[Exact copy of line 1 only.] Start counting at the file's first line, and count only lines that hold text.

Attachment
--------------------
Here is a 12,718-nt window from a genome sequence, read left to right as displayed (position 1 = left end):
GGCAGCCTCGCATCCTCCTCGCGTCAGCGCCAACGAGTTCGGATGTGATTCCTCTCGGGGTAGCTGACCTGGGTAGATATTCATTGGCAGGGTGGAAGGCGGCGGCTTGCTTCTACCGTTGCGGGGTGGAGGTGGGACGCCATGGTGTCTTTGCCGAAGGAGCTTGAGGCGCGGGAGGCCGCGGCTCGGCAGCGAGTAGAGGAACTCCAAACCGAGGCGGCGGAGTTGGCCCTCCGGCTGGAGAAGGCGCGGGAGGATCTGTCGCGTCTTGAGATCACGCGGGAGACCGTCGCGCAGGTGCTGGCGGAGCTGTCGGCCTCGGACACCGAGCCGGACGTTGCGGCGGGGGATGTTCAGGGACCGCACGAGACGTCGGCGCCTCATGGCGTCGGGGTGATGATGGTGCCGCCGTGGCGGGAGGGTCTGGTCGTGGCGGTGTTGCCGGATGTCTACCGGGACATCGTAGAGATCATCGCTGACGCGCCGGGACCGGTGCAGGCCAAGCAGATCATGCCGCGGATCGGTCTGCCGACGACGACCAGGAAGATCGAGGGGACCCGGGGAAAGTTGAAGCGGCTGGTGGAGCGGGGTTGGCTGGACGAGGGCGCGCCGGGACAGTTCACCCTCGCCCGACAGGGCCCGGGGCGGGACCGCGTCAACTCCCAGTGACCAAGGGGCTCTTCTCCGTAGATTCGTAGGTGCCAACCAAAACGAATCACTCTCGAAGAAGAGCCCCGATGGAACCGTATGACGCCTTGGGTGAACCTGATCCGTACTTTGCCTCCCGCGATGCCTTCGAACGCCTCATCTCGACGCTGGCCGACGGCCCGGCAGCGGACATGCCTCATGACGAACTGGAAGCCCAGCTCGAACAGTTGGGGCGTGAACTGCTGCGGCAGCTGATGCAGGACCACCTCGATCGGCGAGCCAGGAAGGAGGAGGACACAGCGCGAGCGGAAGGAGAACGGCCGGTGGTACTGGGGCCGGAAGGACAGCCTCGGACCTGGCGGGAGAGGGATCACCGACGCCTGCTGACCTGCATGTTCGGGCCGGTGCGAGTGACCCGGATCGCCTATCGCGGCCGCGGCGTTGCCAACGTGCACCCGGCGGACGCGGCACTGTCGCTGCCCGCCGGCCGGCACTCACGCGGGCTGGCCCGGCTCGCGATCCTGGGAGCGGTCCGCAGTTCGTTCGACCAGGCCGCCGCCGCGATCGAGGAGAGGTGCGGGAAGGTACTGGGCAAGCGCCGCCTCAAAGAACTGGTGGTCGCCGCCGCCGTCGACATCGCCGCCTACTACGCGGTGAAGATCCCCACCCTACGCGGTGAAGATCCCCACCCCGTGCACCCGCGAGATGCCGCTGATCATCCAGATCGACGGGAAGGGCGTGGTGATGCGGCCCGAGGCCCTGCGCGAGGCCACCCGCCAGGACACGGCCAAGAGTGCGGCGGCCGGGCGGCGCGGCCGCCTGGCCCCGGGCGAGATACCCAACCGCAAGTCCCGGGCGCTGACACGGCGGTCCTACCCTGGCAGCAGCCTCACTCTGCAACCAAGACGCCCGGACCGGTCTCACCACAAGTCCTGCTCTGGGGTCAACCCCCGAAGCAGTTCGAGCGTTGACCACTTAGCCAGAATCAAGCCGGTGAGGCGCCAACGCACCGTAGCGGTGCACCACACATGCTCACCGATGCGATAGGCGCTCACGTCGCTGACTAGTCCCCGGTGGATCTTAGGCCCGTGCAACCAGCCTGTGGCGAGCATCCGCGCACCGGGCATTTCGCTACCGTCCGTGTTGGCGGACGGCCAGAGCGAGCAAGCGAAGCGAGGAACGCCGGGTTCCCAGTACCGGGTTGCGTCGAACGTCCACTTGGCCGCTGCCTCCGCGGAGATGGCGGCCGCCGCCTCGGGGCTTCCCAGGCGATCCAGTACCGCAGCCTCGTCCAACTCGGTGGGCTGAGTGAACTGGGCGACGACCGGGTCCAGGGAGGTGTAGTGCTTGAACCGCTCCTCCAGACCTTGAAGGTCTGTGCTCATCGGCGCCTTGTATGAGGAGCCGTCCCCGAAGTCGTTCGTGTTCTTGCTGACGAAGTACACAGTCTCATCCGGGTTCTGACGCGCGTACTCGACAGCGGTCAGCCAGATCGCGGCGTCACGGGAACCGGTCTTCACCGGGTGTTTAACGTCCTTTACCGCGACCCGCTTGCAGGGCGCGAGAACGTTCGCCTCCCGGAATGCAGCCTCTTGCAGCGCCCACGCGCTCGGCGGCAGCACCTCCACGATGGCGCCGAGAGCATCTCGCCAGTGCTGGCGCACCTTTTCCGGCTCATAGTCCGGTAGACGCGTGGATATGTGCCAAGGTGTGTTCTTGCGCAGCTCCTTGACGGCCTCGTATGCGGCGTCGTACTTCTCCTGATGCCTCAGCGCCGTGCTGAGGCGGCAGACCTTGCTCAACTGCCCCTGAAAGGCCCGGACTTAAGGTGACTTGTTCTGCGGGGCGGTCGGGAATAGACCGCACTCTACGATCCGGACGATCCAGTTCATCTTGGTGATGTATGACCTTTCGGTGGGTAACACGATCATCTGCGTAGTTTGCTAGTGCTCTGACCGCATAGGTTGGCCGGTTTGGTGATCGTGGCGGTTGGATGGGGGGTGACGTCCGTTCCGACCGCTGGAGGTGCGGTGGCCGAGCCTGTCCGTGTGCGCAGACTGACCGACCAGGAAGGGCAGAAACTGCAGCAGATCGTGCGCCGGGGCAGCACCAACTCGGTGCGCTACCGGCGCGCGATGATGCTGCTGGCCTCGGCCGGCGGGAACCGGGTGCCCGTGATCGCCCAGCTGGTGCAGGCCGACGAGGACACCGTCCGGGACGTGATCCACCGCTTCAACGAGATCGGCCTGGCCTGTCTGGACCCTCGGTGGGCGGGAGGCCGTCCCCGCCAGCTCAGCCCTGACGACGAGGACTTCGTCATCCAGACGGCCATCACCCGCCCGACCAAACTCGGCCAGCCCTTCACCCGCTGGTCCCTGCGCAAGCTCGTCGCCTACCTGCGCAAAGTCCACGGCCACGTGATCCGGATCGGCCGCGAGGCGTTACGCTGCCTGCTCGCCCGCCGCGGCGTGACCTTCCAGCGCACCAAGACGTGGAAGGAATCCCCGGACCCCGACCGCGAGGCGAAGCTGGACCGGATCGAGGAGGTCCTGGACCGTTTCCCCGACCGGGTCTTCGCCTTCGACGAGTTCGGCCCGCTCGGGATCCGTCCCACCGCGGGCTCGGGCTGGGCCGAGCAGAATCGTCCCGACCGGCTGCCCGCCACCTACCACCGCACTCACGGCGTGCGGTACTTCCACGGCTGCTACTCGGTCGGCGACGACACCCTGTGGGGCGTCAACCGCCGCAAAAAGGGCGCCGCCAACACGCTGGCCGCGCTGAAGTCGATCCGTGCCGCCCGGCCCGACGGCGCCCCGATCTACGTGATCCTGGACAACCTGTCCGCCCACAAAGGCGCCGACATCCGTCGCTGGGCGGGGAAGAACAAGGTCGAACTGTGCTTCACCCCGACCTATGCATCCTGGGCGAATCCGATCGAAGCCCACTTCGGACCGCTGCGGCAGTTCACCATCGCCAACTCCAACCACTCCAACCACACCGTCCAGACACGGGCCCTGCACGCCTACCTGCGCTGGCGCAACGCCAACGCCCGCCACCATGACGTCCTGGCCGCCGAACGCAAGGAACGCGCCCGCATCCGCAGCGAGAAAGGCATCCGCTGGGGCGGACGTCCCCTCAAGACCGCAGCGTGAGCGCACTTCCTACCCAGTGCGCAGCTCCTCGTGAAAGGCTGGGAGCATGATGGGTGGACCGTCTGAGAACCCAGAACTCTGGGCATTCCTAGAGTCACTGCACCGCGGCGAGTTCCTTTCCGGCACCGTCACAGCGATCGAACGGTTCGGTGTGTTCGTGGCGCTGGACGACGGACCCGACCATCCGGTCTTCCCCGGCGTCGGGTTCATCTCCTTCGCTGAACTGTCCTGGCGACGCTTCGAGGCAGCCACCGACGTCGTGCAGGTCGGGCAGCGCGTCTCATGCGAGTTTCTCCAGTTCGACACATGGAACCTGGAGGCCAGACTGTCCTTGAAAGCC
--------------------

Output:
Here is a 12,718-nt window from a genome sequence, read left to right as displayed (position 1 = left end):